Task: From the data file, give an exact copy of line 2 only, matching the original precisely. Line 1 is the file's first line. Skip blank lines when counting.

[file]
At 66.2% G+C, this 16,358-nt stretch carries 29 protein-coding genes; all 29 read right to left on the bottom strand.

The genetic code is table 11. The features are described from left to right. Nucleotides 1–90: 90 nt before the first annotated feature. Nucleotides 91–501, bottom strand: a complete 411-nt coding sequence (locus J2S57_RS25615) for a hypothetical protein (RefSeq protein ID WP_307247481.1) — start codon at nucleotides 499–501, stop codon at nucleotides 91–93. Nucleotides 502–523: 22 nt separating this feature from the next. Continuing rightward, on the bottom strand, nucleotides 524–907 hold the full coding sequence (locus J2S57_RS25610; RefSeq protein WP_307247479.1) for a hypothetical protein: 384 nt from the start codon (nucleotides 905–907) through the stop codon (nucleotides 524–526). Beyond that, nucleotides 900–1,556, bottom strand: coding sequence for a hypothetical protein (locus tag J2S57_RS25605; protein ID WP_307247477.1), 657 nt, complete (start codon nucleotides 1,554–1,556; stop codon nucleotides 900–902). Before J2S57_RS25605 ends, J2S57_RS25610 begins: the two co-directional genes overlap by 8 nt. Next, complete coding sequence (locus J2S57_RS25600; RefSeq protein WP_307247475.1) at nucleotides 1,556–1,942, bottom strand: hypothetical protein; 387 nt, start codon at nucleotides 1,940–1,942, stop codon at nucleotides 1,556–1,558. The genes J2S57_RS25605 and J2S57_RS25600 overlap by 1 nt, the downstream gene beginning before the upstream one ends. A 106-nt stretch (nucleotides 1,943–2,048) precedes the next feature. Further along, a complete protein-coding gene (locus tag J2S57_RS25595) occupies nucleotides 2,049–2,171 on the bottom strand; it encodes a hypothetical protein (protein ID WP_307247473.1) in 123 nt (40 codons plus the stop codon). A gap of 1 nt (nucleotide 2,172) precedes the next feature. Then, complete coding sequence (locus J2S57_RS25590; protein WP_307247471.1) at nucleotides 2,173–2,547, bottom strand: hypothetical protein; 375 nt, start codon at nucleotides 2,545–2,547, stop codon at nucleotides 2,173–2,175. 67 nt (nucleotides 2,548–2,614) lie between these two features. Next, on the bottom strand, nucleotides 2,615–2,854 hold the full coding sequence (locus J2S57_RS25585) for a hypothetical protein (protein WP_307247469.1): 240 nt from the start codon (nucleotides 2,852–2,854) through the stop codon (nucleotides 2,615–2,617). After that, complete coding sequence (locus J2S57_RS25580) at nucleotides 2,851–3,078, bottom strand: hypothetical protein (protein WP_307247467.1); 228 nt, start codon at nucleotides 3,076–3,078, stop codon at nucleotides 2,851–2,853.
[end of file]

The genetic code is table 11. The features are described from left to right. Nucleotides 1–90: 90 nt before the first annotated feature. Nucleotides 91–501, bottom strand: a complete 411-nt coding sequence (locus J2S57_RS25615) for a hypothetical protein (RefSeq protein ID WP_307247481.1) — start codon at nucleotides 499–501, stop codon at nucleotides 91–93. Nucleotides 502–523: 22 nt separating this feature from the next. Continuing rightward, on the bottom strand, nucleotides 524–907 hold the full coding sequence (locus J2S57_RS25610; RefSeq protein WP_307247479.1) for a hypothetical protein: 384 nt from the start codon (nucleotides 905–907) through the stop codon (nucleotides 524–526). Beyond that, nucleotides 900–1,556, bottom strand: coding sequence for a hypothetical protein (locus tag J2S57_RS25605; protein ID WP_307247477.1), 657 nt, complete (start codon nucleotides 1,554–1,556; stop codon nucleotides 900–902). Before J2S57_RS25605 ends, J2S57_RS25610 begins: the two co-directional genes overlap by 8 nt. Next, complete coding sequence (locus J2S57_RS25600; RefSeq protein WP_307247475.1) at nucleotides 1,556–1,942, bottom strand: hypothetical protein; 387 nt, start codon at nucleotides 1,940–1,942, stop codon at nucleotides 1,556–1,558. The genes J2S57_RS25605 and J2S57_RS25600 overlap by 1 nt, the downstream gene beginning before the upstream one ends. A 106-nt stretch (nucleotides 1,943–2,048) precedes the next feature. Further along, a complete protein-coding gene (locus tag J2S57_RS25595) occupies nucleotides 2,049–2,171 on the bottom strand; it encodes a hypothetical protein (protein ID WP_307247473.1) in 123 nt (40 codons plus the stop codon). A gap of 1 nt (nucleotide 2,172) precedes the next feature. Then, complete coding sequence (locus J2S57_RS25590; protein WP_307247471.1) at nucleotides 2,173–2,547, bottom strand: hypothetical protein; 375 nt, start codon at nucleotides 2,545–2,547, stop codon at nucleotides 2,173–2,175. 67 nt (nucleotides 2,548–2,614) lie between these two features. Next, on the bottom strand, nucleotides 2,615–2,854 hold the full coding sequence (locus J2S57_RS25585) for a hypothetical protein (protein WP_307247469.1): 240 nt from the start codon (nucleotides 2,852–2,854) through the stop codon (nucleotides 2,615–2,617). After that, complete coding sequence (locus J2S57_RS25580) at nucleotides 2,851–3,078, bottom strand: hypothetical protein (protein WP_307247467.1); 228 nt, start codon at nucleotides 3,076–3,078, stop codon at nucleotides 2,851–2,853.